Soup is good food
La Bonne Soupe Cafe920 Eighth St.
Sacramento, CA 95814
At the new and tiny downtown lunch spot La Bonne Soupe Cafe, the name nearly says it all: The soup is indeed good. There are also sandwiches and a few salads, but not much more at this minimalist and very French spot. It’s a one-man show for owner Daniel Pont, a transplanted Frenchman whose Diplôme d’Honneur certificate and various awards for his cooking hang on the wall.
When you walk in, Pont is doing it all: chatting in his native French with a customer while slicing the meat and cutting a mini-baguette for a sandwich and dishing up bowls of soup. The French conversation, in fact, relates to the soup; he’s assuring the visitor (evidently another Frenchman) that the soup is indeed fresh, homemade and never from a can. Two types, vegetarian and cream of vegetable, are on the menu—a large printed board that greets you as you line up behind the glass counter, where you can watch Pont assemble lunches to order. There are another couple of types on the handwritten daily-special menu: French onion and cream of asparagus. The freshness of the latter is attested to by a bunch of asparagus standing proudly behind the counter.
Tables are small, few and hotly contested. There was much jockeying in line and craning of necks to see who was finishing up and whether we’d get a table, but in the end it all worked out. By the time our order was up, a guy had finished his sandwich, handed his empty plate back to Pont behind the counter (a self-bussing etiquette rules the day) and left the table open for us.
I ordered the cream-of-vegetable soup—an unassuming little bowl of fragrant liquid, beige with tiny brown flecks—and a braised pork sandwich from the specials board. To make the latter, Pont opened a well-used enameled oval braising dish, revealing pork tenderloin, his well-browned braising liquid and a few aromatic vegetables. He sliced the meat; layered it on a baguette with lettuce, tomatoes and herb mayonnaise; and, spoon poised, asked if I wanted the braising jus. Definitely.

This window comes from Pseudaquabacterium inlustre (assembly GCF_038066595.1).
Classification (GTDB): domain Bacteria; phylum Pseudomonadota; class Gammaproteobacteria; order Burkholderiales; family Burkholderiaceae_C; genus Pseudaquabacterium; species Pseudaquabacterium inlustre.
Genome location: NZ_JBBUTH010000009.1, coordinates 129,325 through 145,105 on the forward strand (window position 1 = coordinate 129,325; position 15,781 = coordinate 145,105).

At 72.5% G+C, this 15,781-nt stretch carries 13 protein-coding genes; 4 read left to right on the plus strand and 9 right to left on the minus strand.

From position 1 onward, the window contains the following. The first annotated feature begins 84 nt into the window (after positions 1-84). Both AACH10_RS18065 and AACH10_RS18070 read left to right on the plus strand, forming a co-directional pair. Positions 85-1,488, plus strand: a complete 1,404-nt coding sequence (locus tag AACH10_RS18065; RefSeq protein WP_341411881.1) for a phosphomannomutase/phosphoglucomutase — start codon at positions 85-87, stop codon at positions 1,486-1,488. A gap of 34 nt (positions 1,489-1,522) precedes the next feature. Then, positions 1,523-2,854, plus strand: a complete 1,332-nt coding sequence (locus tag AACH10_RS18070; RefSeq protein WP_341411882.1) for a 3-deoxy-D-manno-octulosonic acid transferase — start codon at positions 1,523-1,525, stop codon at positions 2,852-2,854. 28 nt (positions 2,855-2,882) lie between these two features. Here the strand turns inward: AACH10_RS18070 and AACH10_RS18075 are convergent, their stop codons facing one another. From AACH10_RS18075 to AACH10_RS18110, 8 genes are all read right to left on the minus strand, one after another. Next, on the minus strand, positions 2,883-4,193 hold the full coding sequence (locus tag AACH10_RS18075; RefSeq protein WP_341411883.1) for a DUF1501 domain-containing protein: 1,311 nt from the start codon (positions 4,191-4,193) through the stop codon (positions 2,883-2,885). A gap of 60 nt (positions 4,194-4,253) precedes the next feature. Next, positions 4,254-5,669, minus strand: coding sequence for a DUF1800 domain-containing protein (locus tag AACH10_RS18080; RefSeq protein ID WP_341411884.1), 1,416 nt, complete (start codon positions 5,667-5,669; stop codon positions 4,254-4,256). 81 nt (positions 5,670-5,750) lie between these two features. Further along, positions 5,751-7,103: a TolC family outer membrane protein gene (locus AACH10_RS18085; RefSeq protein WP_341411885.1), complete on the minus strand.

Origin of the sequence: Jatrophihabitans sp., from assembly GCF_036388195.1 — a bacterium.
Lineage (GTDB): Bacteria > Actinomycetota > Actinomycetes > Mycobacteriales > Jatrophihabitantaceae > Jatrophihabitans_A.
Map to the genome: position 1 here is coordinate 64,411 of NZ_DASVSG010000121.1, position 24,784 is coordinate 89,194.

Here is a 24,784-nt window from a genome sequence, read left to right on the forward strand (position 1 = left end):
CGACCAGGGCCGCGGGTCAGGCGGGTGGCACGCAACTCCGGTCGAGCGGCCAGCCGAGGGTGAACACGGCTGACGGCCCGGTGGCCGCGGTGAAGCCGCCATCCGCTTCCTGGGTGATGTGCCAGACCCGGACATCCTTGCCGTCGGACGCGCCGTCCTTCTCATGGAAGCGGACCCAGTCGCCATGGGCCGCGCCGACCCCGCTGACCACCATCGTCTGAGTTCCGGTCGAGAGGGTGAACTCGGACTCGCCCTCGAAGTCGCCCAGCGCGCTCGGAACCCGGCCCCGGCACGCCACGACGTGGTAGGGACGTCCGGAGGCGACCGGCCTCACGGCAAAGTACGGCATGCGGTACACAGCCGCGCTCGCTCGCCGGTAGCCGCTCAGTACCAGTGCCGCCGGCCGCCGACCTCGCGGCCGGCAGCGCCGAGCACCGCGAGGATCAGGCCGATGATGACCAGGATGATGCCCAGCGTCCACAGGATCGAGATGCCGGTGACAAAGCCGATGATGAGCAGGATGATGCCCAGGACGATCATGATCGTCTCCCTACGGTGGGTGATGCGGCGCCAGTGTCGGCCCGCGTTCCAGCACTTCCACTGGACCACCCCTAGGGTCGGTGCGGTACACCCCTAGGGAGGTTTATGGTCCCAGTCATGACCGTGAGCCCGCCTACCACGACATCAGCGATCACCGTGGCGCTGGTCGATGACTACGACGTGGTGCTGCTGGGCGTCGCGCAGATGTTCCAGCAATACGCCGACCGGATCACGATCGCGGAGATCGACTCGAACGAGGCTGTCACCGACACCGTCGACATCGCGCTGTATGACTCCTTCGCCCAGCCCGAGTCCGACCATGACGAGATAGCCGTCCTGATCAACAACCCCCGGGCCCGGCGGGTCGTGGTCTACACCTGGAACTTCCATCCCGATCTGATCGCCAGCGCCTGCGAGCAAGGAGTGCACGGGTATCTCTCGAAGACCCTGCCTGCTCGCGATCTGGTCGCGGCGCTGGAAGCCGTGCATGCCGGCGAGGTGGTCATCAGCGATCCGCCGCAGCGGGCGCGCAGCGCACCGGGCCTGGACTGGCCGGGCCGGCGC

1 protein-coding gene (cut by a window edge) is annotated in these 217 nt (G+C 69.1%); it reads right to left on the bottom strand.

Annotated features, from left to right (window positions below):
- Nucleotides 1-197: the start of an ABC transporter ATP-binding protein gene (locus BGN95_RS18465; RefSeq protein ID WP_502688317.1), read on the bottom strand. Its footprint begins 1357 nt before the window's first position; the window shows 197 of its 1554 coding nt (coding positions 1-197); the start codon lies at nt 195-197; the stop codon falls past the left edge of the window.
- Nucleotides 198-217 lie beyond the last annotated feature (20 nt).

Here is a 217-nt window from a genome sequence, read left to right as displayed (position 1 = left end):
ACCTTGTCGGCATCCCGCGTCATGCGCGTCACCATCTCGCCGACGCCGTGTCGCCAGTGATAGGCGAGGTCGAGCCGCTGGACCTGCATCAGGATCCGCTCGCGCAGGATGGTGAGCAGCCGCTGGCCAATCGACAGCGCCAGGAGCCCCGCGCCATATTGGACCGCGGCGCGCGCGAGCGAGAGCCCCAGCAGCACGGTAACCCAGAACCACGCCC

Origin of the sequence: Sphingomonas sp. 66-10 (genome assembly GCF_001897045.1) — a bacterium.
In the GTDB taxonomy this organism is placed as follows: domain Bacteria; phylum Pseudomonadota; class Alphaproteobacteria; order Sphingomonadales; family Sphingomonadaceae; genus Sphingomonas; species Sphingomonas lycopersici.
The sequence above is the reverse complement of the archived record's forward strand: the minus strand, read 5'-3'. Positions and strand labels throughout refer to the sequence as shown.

My husband’s French onion soup was constructed with less elaboration than we are used to seeing in this country. Instead of a crock heavily topped with cheese and broiled, here the soup consisted of a chunk of baguette placed in a bowl, sprinkled with grated cheese and topped with hot, oniony broth. The cheese melted into a delicious amalgamation. The bowl was none the worse for its simplicity, which allowed the true flavor of the beefy broth and caramelized onions to shine. We both loved it, and it got a further commendation as well: I dipped a finger in and let our infant daughter, who was sitting in my lap, taste the broth, to nonverbal but enthusiastic reviews.
My sandwich lived up to the delightful show of watching its construction, with the tender and deeply flavorful meat and jus contrasting nicely with the tangy mayonnaise. The little baguette was also excellent, with its crisp, thin crust and a crumb that was moister and less fluffy than many French-style breads. The same sandwich construction served my husband’s sandwich well, also: He had smoked duck breast, also sliced to order, with a dusky and smoky flavor. Other sandwich options include more American-style cold sandwiches as well as very French items like pâté Provençal with cornichons. (The charcuterie, such as the duck breast and the pâté, are not made in house but purchased; Pont says modestly that he can’t do all the cooking and be a charcutier.) Salads, which we didn’t try, are available also, along with a couple of entrees, among them poached salmon.
I wasn’t sure what my cream-of-vegetable soup would be like—the vegetables weren’t specified—but it was wonderful. There was a hint of mushroom flavor in a smooth mixed-vegetable base, the deliciously melded savoriness rounded out by just the right amount of cream. Together with a sandwich, it was a perfect lunch for a chilly winter day, made even more so by the convivial atmosphere in Pont’s little storefront cafe. I had planned to get an espresso and a madeleine to go at the end of our meal, but when the baby figured out that no more tastes of soup would be forthcoming, she decided it was time to leave and made her displeasure known by howling. As I apologized, Pont waved it off by saying, “No, no, madame, I have two grandchildren.”
By that time, the line was long, and Pont moved through the orders briskly. A customer asked whether he was like the soup Nazi of Seinfeld fame, and he laughed and demurred. For the record, he’s not at all. As far as I’m concerned, he’s more of a soup French Resistance: one man, all alone, working for a good cause—in this case, that of providing excellent, made-from-scratch lunches in a charmingly tiny downtown cafe. It’s an island of excellence in a sea of mediocrity, and it’s well worth a little wait to snag one of the tiny tables and have a bowl of Pont’s delicious, honest soups.